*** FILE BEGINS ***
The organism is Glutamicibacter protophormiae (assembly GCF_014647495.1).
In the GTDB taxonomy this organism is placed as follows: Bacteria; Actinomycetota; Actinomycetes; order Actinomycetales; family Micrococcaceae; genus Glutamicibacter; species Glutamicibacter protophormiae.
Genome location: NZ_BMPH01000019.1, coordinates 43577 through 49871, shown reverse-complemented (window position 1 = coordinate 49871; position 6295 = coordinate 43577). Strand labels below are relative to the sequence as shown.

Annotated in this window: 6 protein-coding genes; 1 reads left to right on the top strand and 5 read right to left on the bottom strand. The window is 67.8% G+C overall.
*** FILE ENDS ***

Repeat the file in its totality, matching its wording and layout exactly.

The organism is Glutamicibacter protophormiae (assembly GCF_014647495.1).
In the GTDB taxonomy this organism is placed as follows: Bacteria; Actinomycetota; Actinomycetes; order Actinomycetales; family Micrococcaceae; genus Glutamicibacter; species Glutamicibacter protophormiae.
Genome location: NZ_BMPH01000019.1, coordinates 43577 through 49871, shown reverse-complemented (window position 1 = coordinate 49871; position 6295 = coordinate 43577). Strand labels below are relative to the sequence as shown.

Annotated in this window: 6 protein-coding genes; 1 reads left to right on the top strand and 5 read right to left on the bottom strand. The window is 67.8% G+C overall.